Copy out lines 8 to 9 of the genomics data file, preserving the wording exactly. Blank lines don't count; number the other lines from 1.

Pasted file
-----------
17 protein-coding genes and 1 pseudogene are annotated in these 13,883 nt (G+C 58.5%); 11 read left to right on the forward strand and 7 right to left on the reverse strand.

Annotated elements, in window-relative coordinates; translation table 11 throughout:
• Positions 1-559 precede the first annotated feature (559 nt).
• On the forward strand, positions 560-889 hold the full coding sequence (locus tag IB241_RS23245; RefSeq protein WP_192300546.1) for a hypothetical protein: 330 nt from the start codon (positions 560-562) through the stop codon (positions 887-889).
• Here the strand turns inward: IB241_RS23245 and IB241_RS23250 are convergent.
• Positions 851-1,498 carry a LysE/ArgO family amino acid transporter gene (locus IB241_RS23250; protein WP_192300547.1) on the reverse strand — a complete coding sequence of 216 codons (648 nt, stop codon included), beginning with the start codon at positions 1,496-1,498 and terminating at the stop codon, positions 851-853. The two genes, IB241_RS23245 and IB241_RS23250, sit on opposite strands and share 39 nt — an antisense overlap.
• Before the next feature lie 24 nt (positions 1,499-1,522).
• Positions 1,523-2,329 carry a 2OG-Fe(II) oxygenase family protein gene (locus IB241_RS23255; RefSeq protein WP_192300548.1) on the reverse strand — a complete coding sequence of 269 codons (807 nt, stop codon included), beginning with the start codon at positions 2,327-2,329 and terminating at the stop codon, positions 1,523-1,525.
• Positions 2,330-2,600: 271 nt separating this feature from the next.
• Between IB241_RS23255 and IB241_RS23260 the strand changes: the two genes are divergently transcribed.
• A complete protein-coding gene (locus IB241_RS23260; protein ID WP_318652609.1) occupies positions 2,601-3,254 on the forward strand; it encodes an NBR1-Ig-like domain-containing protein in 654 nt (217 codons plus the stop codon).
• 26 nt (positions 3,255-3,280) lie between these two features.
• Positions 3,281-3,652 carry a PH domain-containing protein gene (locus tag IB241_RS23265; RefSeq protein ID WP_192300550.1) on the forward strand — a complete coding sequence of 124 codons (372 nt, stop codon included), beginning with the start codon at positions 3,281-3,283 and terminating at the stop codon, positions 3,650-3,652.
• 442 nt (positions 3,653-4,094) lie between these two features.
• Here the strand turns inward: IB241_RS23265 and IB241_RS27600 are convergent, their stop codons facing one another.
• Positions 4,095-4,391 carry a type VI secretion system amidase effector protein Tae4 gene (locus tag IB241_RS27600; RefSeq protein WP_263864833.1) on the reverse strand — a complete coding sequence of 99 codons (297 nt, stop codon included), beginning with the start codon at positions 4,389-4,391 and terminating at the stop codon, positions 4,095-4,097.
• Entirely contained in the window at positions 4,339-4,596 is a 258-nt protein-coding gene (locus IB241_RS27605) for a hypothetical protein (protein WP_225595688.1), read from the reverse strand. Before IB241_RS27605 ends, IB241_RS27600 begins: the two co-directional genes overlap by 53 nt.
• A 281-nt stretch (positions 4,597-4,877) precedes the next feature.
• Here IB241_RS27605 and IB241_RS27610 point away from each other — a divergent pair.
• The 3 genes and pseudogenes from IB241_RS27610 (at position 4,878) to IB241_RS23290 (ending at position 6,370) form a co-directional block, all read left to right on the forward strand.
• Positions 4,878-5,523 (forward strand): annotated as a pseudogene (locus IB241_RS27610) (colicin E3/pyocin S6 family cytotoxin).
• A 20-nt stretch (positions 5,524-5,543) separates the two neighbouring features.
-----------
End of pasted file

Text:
• Positions 1,523-2,329 carry a 2OG-Fe(II) oxygenase family protein gene (locus IB241_RS23255; RefSeq protein WP_192300548.1) on the reverse strand — a complete coding sequence of 269 codons (807 nt, stop codon included), beginning with the start codon at positions 2,327-2,329 and terminating at the stop codon, positions 1,523-1,525.
• Positions 2,330-2,600: 271 nt separating this feature from the next.